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Happy Trails SU Rack and Teton Clif-Cut Panniers for Triumph Bonneville

Happy Trails Teton Clif-Cut Panniers

Happy Trails Teton Clif-Cut Panniers.

Jerry Smith
July 9, 2014
Filed under Gear, Motorcycle Gear Reviews, Motorcycle Parts + Accessories + Luggage: Reviews

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You don’t have to ride an adventure bike around the world to appreciate sturdy metal panniers, nor does the bike you ride need knobbies and a sky-high seat to take you on an adventure. Triumph’s street-going twins earned their adventure merit badge at the hands of well-known riders like Ted Simon, as well as a host of anonymous travelers over the years. For those who feel like following in their tracks, or just want a secure way to carry their gear, Happy Trails has a pannier kit for the latest version of the Triumph Bonneville.

No matter which model of panniers you want, the Bonneville kit starts with the rack ($279). Called the SU (for “structurally unique”), it’s made of hefty square and round tubing that is powdercoated black. It accepts Happy Trail panniers and many other brands, too, and even acts as a mounting platform for soft luggage. The installation instructions were very clear, and the rack went from box to bike in about an hour, using a few hand tools.

The key was to install all the rack parts before tightening the hardware; once everything was in place, I began torqueing the bolts, working my way around the rack until everything was snug. The resulting structure is extremely strong, and feels like it could support the entire weight of the bike.

I opted for Teton Clif-Cut panniers ($373 each) to keep the overall width of the bike reasonable, and because I pack light when I travel anyway. The exterior dimensions of the panniers are 15 inches high and 18 inches from front to back; they measure 8 inches wide at the lid, and taper down to 6 inches at the bottom, where there’s a small bevel on the outside edge (for more cornering clearance in case I start channeling Valentino Rossi on my way to the coffee shop). The hinged lids come with metal tie-down loops, keyed locks in addition to the cam-lock latches with hasps for your own locks and the same black powdercoat finish as the rack. The lid hinges can be removed to convert the lids to lift-offs.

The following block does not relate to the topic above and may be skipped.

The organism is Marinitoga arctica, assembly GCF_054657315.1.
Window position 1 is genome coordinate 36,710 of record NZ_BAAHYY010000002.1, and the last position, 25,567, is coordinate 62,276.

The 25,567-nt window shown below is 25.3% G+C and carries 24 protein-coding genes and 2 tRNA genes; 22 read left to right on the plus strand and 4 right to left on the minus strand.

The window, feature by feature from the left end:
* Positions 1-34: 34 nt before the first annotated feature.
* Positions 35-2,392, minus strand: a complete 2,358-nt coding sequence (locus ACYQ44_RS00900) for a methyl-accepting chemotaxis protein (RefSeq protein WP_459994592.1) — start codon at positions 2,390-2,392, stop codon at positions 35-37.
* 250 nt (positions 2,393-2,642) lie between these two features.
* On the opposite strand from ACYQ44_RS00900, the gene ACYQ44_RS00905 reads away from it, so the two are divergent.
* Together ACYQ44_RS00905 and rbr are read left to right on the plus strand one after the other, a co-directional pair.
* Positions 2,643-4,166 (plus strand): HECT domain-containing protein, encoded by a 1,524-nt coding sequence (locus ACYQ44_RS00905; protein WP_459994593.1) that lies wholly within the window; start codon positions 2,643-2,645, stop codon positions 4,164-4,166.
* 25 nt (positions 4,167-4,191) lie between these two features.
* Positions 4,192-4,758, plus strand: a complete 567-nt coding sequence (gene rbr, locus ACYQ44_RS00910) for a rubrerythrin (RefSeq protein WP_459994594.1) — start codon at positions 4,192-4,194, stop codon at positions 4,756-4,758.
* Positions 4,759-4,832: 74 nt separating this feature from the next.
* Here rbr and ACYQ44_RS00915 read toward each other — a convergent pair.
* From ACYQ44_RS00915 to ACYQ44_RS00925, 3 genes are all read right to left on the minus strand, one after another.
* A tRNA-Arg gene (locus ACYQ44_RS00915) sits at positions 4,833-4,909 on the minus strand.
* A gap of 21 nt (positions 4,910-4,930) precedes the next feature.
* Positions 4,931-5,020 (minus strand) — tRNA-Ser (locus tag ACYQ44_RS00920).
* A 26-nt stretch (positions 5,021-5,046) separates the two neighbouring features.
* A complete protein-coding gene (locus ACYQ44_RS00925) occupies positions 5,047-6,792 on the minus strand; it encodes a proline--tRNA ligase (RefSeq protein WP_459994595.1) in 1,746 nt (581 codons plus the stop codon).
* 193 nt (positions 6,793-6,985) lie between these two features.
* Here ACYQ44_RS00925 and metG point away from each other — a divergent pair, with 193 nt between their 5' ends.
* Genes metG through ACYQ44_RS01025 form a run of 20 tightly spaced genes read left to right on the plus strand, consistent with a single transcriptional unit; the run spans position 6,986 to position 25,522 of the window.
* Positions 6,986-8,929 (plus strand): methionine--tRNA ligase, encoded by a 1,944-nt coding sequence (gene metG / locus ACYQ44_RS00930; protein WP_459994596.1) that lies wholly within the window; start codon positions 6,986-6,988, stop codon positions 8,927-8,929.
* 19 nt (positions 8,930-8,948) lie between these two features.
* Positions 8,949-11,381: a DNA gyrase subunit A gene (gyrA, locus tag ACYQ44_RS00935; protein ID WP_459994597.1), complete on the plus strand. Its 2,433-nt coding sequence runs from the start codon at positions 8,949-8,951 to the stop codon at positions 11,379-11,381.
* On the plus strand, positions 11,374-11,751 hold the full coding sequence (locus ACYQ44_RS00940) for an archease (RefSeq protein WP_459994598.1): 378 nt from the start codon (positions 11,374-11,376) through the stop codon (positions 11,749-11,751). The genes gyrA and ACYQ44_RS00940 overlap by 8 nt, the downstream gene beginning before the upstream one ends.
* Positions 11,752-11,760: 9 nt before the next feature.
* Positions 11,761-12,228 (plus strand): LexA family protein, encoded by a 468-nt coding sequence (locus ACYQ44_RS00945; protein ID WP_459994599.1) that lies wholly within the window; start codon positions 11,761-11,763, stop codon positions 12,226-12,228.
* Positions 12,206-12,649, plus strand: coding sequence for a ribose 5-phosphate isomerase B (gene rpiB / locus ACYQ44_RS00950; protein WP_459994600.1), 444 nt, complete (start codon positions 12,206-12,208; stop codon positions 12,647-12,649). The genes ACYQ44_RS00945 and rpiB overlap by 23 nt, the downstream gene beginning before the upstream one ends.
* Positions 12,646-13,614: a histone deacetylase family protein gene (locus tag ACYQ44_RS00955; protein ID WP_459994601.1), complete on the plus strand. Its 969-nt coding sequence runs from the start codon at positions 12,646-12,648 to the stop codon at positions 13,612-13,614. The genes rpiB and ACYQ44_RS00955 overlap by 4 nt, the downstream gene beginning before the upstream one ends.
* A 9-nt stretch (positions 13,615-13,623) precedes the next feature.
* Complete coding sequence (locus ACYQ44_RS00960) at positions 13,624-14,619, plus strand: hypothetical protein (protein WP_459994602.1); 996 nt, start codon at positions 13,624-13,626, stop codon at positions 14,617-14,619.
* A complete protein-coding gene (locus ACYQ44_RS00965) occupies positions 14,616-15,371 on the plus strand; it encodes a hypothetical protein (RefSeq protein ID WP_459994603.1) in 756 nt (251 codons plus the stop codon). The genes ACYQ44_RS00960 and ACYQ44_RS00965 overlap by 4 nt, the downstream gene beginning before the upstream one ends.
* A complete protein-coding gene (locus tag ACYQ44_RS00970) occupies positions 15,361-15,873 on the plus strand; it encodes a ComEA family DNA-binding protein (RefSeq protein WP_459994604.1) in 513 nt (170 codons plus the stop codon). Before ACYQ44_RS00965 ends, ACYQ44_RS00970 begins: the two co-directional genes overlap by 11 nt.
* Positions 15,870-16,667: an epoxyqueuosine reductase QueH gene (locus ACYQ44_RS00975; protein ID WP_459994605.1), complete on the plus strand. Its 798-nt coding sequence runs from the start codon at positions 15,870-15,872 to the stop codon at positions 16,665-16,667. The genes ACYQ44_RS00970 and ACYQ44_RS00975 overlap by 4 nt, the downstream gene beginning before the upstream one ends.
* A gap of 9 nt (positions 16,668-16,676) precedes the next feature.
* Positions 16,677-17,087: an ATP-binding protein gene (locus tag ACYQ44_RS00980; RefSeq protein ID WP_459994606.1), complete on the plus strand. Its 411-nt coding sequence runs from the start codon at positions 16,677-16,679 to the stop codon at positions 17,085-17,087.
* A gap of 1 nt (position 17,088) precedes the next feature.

The panniers came pre-drilled (a service that costs $38 per pannier) with upper holes that lined up with the threaded holes on the rack, and lower holes for attaching the lower lugs that hang over the bottom rack rail. Two large threaded plastic knobs per pannier, accessible only from inside, make it a matter of seconds to take off or replace the pannier.

Happy Trails SU Rack

Happy Trails SU Rack

The panniers haven’t been off the bike since they went on except for removing the right-side one for occasional chain service or when checking rear tire pressure. In more than a thousand miles of riding, neither pannier has come loose, or leaked, or rattled, or done anything to even remind me they’re there. What more can I ask?

Well, there is more, in fact. Happy Trails sent me a set of Givi adapters ($79.95 per pair) to try out. These flat plates bolt to the rack with included hardware, and use included bag-latch hardware to let you mount Givi
hard cases.

With the plates in place, my battered old Givi cases (on their sixth bike and counting…or is it the seventh?) go on and off as easily as they ever did with Givi-made racks. If you already have a set of these you don’t need to get the Happy Trails panniers; just get the SU rack, add the plates and your cases, and you’re set to go.

A few people have remarked that the Happy Trails panniers don’t look right on a “classic” (it’s a 2012 model, hence the quotes) motorcycle. First, you can’t see them from the saddle, and second, what they look like is far less important than how they work. They’re now an integral part of my Bonneville, and to my eyes the bike looks odd without them. Besides, if big metal boxes on a Triumph twin were good enough for Ted Simon, they’re more than good enough for me. Jerry Smith

For more information: Call (800) 444-8770 or visit happy-trail.com

(This Gearlab review was published in the July 2014 issue of Rider magazine.)

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